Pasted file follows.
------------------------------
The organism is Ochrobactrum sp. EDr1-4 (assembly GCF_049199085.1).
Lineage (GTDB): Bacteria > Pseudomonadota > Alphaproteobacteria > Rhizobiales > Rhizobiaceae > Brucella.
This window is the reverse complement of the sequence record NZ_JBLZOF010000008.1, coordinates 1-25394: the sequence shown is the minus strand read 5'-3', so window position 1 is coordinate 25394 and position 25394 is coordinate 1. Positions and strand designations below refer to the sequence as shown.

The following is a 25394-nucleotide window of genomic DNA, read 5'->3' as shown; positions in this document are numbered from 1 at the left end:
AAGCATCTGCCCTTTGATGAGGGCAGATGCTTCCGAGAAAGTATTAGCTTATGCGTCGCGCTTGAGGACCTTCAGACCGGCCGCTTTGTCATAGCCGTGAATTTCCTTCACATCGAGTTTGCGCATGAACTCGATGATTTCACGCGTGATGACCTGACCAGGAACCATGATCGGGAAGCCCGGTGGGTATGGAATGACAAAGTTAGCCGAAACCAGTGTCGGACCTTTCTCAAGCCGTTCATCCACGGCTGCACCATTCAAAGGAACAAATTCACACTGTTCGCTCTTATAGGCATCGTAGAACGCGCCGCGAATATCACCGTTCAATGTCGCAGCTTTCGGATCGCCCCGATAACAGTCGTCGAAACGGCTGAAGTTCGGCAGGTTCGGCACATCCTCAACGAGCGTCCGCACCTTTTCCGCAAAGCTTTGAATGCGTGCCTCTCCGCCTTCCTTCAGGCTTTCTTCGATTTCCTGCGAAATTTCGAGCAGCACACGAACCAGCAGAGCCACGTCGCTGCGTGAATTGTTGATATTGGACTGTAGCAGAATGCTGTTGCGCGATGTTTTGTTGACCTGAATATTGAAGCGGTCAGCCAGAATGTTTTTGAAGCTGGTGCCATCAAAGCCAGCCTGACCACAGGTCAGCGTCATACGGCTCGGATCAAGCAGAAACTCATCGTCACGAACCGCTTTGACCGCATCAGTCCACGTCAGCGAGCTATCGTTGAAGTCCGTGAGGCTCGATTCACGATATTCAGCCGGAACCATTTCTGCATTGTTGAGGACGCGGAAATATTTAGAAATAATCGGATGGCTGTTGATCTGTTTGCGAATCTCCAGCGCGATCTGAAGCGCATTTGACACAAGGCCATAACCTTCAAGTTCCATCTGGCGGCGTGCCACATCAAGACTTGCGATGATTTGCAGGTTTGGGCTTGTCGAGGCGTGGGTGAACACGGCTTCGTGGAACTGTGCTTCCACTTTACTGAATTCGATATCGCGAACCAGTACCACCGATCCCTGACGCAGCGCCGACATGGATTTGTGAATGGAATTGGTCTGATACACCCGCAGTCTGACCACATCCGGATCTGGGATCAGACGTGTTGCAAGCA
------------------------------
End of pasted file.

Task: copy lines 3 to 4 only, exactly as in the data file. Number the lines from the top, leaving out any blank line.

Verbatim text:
This window is the reverse complement of the sequence record NZ_JBLZOF010000008.1, coordinates 1-25394: the sequence shown is the minus strand read 5'-3', so window position 1 is coordinate 25394 and position 25394 is coordinate 1. Positions and strand designations below refer to the sequence as shown.

The following is a 25394-nucleotide window of genomic DNA, read 5'->3' as shown; positions in this document are numbered from 1 at the left end: